One of my django application unit test fails with

DatabaseError: ORA-00942: table or view does not exist

I would like to see actual SQL query that caused this error. Do you know how to achieve that?

  • Is this helpful ? stackoverflow.com/questions/1074212/… – Darek Oct 31 '12 at 16:43
  • 1
    Not exactly. I don't want to include 'print connection.queries' in the test case because in order to execute that line I would need first to catch an exception. If I catch that exception the test will pass which is not good. Reraising this exception is not very elegant, I'm looking for some better solution. – mnowotka Oct 31 '12 at 16:47
  • Another thing is that 'print' doesn't work with tests - at least for me... – mnowotka Oct 31 '12 at 16:54
  • One way or another you're going to have to catch the exception in order to display any information at the moment of the error. I don't see anything inelegant with reraising the exception -- just use the raise keyword all by itself and it'll pass through with the stack trace intact. – Andrew Gorcester Oct 31 '12 at 16:55
  • Oh, actually, I guess there is another solution -- you can log at the DEBUG level and configure your logger to write all SQL queries to the log as they happen. See docs.djangoproject.com/en/dev/topics/logging – Andrew Gorcester Oct 31 '12 at 16:56

If you want to print/log all SQL queries from the tests, try subclassing TestCase like this:

from django.conf import settings
from django.template import Template, Context
import sys
from django.db import connection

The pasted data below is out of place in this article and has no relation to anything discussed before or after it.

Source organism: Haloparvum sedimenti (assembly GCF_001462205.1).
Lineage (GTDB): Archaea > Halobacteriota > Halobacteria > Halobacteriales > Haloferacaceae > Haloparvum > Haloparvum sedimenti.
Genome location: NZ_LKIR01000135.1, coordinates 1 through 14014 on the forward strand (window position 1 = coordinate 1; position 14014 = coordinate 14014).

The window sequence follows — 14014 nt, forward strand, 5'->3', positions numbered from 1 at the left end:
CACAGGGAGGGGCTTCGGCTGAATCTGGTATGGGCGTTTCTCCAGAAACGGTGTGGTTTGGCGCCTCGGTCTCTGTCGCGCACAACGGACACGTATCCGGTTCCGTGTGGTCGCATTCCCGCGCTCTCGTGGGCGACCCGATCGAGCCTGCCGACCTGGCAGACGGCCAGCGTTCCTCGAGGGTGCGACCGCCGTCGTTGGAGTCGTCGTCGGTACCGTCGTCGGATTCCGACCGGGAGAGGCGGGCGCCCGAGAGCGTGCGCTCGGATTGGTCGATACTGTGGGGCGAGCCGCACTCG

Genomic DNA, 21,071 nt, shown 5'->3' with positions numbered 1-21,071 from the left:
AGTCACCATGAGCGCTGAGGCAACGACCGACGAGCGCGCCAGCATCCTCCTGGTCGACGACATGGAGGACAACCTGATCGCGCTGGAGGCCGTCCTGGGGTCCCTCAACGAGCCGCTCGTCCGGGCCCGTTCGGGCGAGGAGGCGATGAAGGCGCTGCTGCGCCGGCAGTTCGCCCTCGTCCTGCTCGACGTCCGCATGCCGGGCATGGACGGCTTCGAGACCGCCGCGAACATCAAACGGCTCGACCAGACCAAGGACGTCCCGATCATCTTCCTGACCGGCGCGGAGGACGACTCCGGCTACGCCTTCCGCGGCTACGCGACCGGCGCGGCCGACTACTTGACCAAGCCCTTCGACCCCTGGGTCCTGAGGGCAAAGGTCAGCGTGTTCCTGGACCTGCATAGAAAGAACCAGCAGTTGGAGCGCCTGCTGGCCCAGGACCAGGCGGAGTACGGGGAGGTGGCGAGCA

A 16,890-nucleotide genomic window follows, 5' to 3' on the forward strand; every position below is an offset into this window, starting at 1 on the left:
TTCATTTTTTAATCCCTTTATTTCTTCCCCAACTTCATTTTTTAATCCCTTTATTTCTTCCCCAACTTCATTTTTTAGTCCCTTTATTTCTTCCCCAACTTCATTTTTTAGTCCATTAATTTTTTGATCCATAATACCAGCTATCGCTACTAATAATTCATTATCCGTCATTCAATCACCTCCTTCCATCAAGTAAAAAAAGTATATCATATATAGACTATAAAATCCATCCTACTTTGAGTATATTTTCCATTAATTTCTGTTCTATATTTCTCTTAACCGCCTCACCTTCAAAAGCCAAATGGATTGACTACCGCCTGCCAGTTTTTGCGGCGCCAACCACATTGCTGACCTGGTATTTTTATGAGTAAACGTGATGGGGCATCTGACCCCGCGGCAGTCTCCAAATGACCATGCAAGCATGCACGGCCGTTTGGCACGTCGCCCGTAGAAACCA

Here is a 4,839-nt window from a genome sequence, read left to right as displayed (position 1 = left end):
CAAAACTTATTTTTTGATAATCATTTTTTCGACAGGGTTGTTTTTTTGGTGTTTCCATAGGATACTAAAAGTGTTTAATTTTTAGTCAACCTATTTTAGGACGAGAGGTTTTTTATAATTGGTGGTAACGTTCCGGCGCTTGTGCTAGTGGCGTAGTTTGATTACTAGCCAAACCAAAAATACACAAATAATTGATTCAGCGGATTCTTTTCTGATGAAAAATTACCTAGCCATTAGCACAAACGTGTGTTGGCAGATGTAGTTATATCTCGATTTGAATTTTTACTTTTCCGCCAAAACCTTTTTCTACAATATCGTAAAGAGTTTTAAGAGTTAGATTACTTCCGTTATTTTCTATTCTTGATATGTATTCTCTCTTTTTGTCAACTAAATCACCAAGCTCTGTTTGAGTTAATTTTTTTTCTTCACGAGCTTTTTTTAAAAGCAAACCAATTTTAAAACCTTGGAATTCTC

from django.test import TestCase

class LoggingTestCase(TestCase):

  def setUpClass():
    # The test runner sets DEBUG to False. Set to True to enable SQL logging.
    settings.DEBUG = True
    super(LoggingTestCase, LoggingTestCase).setUpClass()

  def tearDownClass():
    super(LoggingTestCase, LoggingTestCase).tearDownClass()

    time = sum([float(q['time']) for q in connection.queries])
    t = Template("{{count}} quer{{count|pluralize:\"y,ies\"}} in {{time}} seconds:\n\n{% for sql in sqllog %}[{{forloop.counter}}] {{sql.time}}s: {{sql.sql|safe}}{% if not forloop.last %}\n\n{% endif %}{% endfor %}")
    print >> sys.stderr, t.render(Context({'sqllog': connection.queries, 'count': len(connection.queries), 'time': time}))

    # Empty the query list between TestCases.    
    connection.queries = []

Then use LoggingTestCase instead of TestCase as the base class in your tests. Just remember to call this tearDownClass if you override it.

  • You should call the super setUpClass too. When you don't, things are missing, for example fixture loading. – arsenbonbon Oct 6 '15 at 10:06
  • @arsenbonbon good point, fixed now. If you downvoted, please consider un-downvoting, see: stackoverflow.com/help/privileges/vote-down – tuomassalo Oct 6 '15 at 11:36
  • Django really doesn't allow you to set some environment variable to print out all queries? – Andy Nov 3 '16 at 18:25

You can also do the following to get the queries (and then for instance print it or evaluate it in your test).

Actually you shouldn't alter django.conf.settings nowadays, therefore I use override_settings.

from django.db import connection, reset_queries
from django.test import override_settings, TransactionTestCase

class TransactionTests(TransactionTestCase):

    def test_sql(self):
            # Code that uses the ORM goes here
        except Exception as e:
        self.assertEqual(connection.queries, [])